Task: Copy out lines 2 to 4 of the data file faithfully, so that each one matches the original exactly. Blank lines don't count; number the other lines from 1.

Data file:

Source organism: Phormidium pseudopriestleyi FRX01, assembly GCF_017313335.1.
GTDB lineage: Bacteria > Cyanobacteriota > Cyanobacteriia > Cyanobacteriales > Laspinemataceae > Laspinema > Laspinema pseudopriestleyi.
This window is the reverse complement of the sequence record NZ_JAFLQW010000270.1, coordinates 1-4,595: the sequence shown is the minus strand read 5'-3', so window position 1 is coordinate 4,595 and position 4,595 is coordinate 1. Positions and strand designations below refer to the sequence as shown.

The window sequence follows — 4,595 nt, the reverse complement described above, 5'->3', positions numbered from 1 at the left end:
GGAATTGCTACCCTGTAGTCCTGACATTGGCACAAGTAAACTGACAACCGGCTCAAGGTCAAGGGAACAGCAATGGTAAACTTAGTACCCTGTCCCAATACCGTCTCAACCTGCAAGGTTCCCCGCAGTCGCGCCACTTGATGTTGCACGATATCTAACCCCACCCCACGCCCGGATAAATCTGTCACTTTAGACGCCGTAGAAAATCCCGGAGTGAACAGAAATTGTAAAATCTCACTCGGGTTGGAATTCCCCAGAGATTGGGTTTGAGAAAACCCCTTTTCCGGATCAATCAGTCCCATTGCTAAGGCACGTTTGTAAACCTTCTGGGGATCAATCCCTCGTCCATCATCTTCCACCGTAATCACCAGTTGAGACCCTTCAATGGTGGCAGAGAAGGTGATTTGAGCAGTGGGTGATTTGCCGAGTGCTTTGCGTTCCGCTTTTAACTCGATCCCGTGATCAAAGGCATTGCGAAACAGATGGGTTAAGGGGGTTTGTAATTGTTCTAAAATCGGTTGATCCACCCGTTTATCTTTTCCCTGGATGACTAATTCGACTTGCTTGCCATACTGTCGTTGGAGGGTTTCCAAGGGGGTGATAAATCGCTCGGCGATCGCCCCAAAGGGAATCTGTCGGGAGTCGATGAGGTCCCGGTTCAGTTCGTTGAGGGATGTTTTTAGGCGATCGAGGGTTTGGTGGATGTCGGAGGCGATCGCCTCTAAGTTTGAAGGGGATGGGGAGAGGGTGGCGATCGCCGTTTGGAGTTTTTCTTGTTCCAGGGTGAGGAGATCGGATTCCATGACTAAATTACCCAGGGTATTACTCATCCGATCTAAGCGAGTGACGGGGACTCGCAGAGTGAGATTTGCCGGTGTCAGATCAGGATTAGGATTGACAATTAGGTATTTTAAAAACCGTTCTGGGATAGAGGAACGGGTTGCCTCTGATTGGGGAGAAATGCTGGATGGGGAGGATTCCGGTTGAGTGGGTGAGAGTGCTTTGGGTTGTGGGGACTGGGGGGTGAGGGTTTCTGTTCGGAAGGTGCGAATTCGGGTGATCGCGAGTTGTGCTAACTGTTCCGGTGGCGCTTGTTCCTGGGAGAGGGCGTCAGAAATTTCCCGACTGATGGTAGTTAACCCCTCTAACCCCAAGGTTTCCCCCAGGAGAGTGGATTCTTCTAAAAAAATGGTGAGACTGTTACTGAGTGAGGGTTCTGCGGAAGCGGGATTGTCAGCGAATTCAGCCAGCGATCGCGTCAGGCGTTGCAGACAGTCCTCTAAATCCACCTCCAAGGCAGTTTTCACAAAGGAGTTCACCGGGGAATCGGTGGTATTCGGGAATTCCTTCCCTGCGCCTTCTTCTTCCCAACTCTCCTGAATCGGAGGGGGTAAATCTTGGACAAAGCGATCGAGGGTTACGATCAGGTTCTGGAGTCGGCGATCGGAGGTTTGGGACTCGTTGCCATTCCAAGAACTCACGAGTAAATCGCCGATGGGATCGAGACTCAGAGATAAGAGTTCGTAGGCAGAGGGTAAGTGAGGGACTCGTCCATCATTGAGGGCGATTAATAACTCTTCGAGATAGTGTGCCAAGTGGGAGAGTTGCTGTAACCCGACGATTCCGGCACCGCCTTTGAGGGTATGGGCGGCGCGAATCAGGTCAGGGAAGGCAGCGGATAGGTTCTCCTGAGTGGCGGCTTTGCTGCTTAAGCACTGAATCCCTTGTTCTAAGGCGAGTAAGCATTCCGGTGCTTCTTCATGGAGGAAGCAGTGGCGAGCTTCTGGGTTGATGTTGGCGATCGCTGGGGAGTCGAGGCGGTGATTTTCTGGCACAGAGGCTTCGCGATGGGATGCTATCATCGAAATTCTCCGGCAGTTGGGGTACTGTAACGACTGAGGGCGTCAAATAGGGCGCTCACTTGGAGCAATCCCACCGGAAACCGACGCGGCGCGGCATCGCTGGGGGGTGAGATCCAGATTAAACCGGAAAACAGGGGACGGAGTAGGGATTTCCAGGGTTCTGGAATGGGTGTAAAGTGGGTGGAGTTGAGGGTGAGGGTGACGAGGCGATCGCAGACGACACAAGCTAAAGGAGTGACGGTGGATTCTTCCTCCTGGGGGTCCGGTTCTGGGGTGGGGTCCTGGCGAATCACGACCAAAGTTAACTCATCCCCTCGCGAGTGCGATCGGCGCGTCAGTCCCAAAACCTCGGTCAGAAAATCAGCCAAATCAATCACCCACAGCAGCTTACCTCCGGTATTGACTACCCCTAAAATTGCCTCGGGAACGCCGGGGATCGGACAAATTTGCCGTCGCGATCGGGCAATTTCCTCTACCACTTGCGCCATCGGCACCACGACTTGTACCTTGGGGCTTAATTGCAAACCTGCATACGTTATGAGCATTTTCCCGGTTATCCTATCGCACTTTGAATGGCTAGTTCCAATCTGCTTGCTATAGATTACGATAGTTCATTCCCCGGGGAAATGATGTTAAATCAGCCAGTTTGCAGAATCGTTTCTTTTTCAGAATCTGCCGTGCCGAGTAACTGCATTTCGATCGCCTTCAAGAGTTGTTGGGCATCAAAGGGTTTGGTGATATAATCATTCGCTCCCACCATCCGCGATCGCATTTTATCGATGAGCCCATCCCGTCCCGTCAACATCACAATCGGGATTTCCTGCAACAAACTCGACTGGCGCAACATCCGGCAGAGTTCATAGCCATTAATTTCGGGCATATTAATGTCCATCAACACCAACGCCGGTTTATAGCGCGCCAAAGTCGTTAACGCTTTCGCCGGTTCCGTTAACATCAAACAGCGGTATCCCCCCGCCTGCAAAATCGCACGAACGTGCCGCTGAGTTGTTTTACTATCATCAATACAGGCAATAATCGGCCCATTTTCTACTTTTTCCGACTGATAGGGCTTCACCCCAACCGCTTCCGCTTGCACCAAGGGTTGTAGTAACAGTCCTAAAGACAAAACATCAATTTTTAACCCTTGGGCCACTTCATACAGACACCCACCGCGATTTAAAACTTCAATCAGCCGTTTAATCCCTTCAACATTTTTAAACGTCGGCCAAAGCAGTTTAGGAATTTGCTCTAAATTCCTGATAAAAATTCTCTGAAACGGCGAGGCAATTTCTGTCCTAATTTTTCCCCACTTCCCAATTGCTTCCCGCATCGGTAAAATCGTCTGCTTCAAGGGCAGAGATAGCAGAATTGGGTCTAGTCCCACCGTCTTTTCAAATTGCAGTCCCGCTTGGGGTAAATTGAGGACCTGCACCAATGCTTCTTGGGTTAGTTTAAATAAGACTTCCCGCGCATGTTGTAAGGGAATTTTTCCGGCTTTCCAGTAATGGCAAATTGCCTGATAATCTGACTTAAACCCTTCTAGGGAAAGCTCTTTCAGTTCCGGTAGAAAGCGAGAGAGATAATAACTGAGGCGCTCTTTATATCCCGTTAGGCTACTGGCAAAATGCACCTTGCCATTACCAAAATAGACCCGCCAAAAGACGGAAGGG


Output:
GTDB lineage: Bacteria > Cyanobacteriota > Cyanobacteriia > Cyanobacteriales > Laspinemataceae > Laspinema > Laspinema pseudopriestleyi.
This window is the reverse complement of the sequence record NZ_JAFLQW010000270.1, coordinates 1-4,595: the sequence shown is the minus strand read 5'-3', so window position 1 is coordinate 4,595 and position 4,595 is coordinate 1. Positions and strand designations below refer to the sequence as shown.

The window sequence follows — 4,595 nt, the reverse complement described above, 5'->3', positions numbered from 1 at the left end: